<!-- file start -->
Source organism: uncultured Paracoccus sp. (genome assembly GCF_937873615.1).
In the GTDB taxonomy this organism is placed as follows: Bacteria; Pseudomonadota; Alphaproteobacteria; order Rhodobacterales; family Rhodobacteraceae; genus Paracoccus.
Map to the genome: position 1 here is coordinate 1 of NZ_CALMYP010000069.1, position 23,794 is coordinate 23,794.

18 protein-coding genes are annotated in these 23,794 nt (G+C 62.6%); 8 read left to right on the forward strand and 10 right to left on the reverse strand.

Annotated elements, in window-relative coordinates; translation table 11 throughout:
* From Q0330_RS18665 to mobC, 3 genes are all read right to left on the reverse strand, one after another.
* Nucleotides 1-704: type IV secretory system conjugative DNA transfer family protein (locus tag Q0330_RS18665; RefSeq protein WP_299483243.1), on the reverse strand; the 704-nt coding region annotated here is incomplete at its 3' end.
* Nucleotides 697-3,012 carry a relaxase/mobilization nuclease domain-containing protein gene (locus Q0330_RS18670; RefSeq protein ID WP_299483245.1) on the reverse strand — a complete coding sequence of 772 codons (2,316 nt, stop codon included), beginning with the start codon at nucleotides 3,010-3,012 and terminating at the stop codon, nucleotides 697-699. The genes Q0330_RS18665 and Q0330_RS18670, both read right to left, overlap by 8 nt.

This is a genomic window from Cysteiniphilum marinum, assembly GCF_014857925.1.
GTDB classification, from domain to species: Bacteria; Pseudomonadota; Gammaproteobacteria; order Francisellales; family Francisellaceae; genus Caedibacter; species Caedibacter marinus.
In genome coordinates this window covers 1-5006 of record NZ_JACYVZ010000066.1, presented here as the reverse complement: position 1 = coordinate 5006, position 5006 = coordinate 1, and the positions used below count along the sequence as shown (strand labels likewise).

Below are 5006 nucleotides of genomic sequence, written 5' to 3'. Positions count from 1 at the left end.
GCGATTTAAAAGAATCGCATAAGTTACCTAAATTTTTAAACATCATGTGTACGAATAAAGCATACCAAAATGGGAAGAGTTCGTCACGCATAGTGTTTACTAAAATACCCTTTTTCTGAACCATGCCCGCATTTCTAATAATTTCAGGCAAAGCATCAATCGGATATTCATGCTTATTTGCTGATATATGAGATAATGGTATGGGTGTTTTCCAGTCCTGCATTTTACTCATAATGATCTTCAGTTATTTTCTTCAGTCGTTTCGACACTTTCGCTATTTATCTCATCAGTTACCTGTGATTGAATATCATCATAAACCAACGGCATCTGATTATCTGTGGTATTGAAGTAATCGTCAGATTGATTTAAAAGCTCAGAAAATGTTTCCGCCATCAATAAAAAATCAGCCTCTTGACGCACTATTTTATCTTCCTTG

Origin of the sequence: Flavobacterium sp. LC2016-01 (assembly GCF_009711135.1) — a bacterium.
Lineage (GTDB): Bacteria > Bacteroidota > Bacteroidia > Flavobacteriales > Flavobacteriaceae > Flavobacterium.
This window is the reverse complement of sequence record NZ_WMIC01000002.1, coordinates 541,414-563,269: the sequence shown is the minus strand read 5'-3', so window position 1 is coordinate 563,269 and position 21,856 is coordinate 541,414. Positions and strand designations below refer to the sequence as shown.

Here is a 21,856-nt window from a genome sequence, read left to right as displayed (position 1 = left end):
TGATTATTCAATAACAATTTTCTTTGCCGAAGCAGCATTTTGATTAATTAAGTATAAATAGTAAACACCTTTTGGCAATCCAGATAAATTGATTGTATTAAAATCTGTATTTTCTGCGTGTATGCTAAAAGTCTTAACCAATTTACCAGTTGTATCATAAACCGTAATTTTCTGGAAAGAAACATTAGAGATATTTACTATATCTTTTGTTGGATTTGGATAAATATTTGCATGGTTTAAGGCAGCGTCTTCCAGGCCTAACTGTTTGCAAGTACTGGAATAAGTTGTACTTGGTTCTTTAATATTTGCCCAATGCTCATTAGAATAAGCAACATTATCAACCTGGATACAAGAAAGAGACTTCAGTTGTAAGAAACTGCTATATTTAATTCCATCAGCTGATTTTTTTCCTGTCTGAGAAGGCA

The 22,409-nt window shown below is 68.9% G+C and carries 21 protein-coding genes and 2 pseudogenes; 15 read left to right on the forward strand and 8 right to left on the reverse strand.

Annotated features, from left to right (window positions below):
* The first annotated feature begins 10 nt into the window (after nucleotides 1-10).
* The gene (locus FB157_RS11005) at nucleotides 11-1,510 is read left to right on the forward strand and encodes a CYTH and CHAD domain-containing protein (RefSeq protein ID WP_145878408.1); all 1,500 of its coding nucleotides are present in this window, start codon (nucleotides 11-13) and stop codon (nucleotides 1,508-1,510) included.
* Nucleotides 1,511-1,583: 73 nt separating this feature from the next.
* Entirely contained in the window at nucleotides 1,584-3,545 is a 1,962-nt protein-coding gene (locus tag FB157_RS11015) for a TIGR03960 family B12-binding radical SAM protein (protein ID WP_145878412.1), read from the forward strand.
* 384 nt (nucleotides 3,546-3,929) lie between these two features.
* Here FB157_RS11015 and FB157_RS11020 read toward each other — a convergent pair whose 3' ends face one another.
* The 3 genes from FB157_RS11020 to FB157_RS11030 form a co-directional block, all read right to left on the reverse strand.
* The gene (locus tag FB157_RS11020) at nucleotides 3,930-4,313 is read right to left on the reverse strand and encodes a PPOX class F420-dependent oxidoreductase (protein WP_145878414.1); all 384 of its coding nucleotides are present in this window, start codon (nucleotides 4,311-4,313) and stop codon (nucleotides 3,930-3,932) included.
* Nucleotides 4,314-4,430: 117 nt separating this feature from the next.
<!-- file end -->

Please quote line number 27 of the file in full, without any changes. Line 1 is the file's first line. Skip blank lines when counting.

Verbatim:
* The 3 genes from FB157_RS11020 to FB157_RS11030 form a co-directional block, all read right to left on the reverse strand.